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Friday, Oct 23, 2020

Italy has a world-class health system. The coronavirus has pushed it to the breaking point

Italy has a world-class health system. The coronavirus has pushed it to the breaking point

Northern Italy has one of the best public health systems in the Western world. Its doctors and medical professionals are well-trained. They felt prepared when the coronavirus began to spread through their prosperous, well-educated region.

And they still could do nothing to prevent what happened.
"I have never seen so many people die together before my eyes," said a nurse from one of the main hospitals in Bergamo, a city in northern Italy that is at the center of the worst outbreak in Europe. "It feels like we are crossing in the middle of a battlefield."

More than 2,500 people have died in about four weeks in Italy. With over 31,500 confirmed cases, the country's doctors and nurses — particularly in the hardest-hit cities in the north — are struggling to keep up. They're running out of beds, equipment and even people, particularly as more health care workers catch the virus.

The nurse, who was not authorized to discuss the situation and asked not to be identified, has since had to stop working. Like many of the front-line health care professionals in Italy, the nurse caught the virus that colleagues have been trying to stop.

"We are getting sick one after the other," the nurse said.

In the months since the new pathogen was identified, northern Italy has emerged as a warning about what can happen even in a region that is considered to have one of the most proficient public health care systems in the world, and even after the country took drastic measures to try to contain the virus' spread.

Milan and Bergamo have been especially devastated. Bergamo alone has had nearly 3,800 confirmed cases.

The huge number of infections has overwhelmed hospitals in the wealthy region of Lombardy, where both cities are, even as officials went to great lengths to prepare facilities by converting some wards into makeshift intensive care units and adding extra beds wherever possible.

Dr. Lorenzo D'Antiga, director of the pediatric department at Hospital Papa Giovanni XXIII in Bergamo, said he and his colleagues are operating in a region with some of the highest incidences of new coronavirus cases.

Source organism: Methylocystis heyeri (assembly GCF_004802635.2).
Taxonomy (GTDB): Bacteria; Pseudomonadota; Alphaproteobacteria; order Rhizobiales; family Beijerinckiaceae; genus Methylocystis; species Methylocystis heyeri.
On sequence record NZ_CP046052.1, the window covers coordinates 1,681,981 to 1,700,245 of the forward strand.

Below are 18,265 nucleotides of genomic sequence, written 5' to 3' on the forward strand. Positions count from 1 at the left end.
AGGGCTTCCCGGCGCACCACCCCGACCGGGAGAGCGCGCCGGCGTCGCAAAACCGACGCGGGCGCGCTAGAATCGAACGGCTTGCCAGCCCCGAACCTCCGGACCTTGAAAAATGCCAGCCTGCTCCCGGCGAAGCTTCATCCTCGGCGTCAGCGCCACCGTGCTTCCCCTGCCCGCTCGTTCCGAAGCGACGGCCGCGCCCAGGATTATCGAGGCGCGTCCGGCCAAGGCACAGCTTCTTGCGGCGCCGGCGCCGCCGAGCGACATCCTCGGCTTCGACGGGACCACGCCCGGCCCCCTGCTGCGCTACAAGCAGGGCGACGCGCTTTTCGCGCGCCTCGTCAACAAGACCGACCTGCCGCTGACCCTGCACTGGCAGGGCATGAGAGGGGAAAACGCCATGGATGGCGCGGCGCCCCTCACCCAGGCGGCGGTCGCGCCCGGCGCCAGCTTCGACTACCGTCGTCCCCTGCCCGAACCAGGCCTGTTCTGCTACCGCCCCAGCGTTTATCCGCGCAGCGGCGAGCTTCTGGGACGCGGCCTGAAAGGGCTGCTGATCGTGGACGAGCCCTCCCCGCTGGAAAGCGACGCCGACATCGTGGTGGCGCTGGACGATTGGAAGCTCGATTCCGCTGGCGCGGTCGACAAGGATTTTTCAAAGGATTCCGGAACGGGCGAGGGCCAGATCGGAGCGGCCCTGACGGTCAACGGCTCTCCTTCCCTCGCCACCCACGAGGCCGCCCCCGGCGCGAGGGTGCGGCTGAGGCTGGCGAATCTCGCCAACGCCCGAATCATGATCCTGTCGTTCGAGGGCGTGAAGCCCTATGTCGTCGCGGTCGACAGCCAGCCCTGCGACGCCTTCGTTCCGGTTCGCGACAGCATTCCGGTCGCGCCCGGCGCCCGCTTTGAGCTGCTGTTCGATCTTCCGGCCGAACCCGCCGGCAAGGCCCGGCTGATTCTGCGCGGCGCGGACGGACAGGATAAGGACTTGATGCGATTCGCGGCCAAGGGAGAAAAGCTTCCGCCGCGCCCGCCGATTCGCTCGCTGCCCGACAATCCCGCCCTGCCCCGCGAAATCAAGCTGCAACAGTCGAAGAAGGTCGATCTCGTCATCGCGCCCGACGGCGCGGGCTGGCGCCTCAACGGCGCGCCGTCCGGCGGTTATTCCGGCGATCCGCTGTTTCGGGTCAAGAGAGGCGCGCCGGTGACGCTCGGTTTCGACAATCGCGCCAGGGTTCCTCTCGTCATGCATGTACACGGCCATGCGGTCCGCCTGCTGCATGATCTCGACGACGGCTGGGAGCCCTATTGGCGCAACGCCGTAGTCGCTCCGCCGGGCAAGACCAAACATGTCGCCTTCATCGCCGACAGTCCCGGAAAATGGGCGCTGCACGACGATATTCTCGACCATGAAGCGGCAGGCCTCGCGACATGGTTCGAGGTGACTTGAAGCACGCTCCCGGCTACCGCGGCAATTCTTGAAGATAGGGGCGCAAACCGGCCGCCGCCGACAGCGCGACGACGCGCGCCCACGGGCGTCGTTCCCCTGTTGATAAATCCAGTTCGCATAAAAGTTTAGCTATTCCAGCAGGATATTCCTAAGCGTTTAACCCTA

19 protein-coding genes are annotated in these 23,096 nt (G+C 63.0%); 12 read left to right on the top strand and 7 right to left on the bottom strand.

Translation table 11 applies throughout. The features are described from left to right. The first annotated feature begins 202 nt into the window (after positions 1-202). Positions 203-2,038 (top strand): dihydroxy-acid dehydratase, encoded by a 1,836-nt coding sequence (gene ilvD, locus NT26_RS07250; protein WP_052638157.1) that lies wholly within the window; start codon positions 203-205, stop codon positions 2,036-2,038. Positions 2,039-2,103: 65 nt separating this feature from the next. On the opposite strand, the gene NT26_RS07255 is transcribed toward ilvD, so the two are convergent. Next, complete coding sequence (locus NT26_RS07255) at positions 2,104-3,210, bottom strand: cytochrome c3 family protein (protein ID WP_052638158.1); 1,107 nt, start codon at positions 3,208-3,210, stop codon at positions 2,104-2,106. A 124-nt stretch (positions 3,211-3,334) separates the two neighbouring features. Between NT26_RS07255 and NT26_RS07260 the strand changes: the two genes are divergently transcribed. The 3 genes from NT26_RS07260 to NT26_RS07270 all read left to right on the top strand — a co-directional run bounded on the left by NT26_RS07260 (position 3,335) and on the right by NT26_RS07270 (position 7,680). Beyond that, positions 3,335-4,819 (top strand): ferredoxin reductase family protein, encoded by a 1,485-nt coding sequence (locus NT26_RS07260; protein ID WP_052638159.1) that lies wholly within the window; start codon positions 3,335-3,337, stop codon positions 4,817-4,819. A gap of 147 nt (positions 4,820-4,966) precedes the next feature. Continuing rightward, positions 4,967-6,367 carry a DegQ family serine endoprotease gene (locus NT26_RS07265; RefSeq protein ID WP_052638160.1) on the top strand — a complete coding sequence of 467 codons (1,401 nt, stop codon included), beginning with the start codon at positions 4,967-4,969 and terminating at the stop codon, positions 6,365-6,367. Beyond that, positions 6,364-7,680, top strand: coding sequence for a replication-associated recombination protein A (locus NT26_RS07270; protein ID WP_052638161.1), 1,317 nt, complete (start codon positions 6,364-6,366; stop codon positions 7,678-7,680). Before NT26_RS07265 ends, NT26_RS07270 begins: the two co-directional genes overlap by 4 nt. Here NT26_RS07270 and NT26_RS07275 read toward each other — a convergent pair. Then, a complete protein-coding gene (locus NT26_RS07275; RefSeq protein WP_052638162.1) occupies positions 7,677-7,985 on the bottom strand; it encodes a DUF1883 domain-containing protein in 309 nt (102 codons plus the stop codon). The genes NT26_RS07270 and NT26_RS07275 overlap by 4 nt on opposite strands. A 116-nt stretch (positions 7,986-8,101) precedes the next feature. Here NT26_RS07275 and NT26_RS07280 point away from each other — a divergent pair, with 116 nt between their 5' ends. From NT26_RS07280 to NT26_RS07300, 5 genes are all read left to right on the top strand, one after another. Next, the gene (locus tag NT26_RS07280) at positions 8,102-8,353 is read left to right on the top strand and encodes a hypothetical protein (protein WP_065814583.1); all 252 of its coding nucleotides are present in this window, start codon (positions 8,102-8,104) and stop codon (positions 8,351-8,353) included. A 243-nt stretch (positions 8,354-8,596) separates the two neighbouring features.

"We are really in the eye of the cyclone," he said.

In early March, as deaths from the virus spiked and the number of confirmed cases swelled, Italy's government needed to take decisive steps to slow the lightning-fast rate of infection.

On March 8, Prime Minister Giuseppe Conte issued a lockdown of Italy's Lombardy region, effectively quarantining about 16 million people in the north. Two days later, Conte expanded the quarantine order to include the entire country. The decrees came just over a month after similar quarantines went into effect in parts of China where the virus first emerged.

Overnight, the normally bustling streets of cities like Milan and Venice were deserted, their sprawling piazzas and picturesque walkways silent and devoid of people.

But this tranquility betrayed a very different reality for Italians at the front lines of the pandemic.

"It seems relaxed because everyone is staying inside and people are cooking and looking at old photos and doing work at home," said Francesco Longo, director of the Centre for Research on Health and Social Care Management at Bocconi University in Milan. "But in the hospitals, it's like a war."

D'Antiga said that at his hospital, almost half of the 1,000 beds are dedicated to treating patients with COVID-19, the disease caused by the coronavirus. Most other operations at the hospital have scaled back significantly or ground to a halt.
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